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Twitter has a 136-page handbook to help you run for president

The Twitter Government and Elections Handbook
Running for the highest office in the land is no easy task — just ask Rick Perry and Scott Walker, who went from GOP hotshots to roadkill in what seemed like the blink of an eye. Key to their demise, many say, is the presence of one very large combover — I mean, personality — in the form of Donald Trump and his insatiable Twitter feed. Of course, the Donald doesn’t play by anyone’s rules, and his Twitter profile probably shouldn’t be heralded as the industry standard in politics. But for those candidates still trying to find their voice, Twitter has a 136-page handbook filled with tips and tricks on how best to leverage their tweets to garner votes. And it’s 136 pages of pure gold.

According to Bridget Coyne, a manager on Twitter’s Government and Elections Partnership Team, the handbook has proven “wildly popular” among public figures, many of whom are of a generation where Twitter and social media as a whole is still something of a mystery. “We don’t want to make assumptions,” Coyne told NPR. “We want to make sure that people feel empowered with the full story of what Twitter is.”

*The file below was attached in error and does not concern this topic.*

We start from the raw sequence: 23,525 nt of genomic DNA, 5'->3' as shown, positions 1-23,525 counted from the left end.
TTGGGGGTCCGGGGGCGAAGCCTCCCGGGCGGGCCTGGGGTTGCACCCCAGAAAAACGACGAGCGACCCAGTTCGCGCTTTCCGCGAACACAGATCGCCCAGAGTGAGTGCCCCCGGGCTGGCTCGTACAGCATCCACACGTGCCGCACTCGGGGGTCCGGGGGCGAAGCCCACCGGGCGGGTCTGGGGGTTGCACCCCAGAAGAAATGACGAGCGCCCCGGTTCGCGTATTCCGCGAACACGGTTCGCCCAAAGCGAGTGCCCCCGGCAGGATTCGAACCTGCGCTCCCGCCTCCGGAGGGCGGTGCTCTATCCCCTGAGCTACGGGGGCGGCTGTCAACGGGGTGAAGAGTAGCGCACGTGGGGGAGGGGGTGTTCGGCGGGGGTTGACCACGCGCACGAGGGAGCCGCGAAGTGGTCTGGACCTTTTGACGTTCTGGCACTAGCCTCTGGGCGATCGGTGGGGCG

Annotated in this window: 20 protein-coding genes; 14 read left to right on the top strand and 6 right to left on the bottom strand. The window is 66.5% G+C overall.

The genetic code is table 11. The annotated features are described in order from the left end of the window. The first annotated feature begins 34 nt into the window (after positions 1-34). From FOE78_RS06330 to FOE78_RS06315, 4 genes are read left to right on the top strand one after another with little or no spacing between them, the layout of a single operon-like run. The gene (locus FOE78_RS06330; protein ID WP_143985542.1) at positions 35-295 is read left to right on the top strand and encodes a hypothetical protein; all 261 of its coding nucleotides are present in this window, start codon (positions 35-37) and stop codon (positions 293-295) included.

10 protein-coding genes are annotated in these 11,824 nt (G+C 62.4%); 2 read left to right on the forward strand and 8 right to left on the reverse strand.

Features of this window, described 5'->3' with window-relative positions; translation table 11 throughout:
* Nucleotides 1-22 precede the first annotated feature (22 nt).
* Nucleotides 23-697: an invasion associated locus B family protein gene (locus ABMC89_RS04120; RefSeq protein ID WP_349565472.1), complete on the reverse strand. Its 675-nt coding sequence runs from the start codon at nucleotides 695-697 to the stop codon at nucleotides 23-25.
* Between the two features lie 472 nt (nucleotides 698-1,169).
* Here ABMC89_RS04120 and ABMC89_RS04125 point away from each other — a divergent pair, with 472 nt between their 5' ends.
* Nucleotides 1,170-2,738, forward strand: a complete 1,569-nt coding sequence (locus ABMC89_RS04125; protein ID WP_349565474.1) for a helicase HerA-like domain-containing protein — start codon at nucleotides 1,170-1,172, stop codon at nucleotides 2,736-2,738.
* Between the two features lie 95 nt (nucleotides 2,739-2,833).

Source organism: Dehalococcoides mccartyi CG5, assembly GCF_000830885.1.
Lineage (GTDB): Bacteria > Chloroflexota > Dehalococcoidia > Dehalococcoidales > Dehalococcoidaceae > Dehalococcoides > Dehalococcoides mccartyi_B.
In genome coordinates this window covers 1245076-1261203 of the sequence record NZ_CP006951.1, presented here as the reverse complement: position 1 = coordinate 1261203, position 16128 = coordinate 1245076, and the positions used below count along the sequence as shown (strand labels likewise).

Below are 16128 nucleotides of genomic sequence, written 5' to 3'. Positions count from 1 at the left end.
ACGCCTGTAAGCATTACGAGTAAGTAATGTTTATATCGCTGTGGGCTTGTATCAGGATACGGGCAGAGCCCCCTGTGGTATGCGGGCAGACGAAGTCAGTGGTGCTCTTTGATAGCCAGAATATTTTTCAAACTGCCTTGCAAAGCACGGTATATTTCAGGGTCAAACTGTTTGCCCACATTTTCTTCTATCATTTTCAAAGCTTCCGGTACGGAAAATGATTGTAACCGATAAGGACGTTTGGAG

And as Sam Sanders of NPR reports, the full story is pretty compelling. The radio show has taken a few choice excerpts from the tome of a manual, which is as detailed as it is entertaining. For example, Page 25 includes some need-to-know questions and answers about the platform as a whole, including:

  • What Is Twitter?
  • Where Do Tweets Appear? Who Reads Them?
  • Why 140 Characters? (The answer to this one? “Brevity keeps Twitter fast-paced and relevant by encouraging people to tweet in the moment and to focus on the essential ideas they want to communicate”).

The manual also provides the “anatomy of a tweet,” complete with a very serious visual aid, and some pretty incredible selfies to boot.

The handbook, Coyne told NPR, is perfect for campaign managers, politicians, and just about everyone across the political spectrum. “The best Twitter users in Congress and in government are offices that have everyone participating,” Coyne said. “People reading content, finding great content to retweet or reply to. Understanding the platform. The congressperson, the chief of staff, even the intern should all understand how Twitter works … And knowing how it works you can create the best content strategies around that.”

So if you’re wildly impressed by your politicians’ social media skills, it may be time to say “thank you” to Twitter and, more importantly, to its 136-page guide to greatness.

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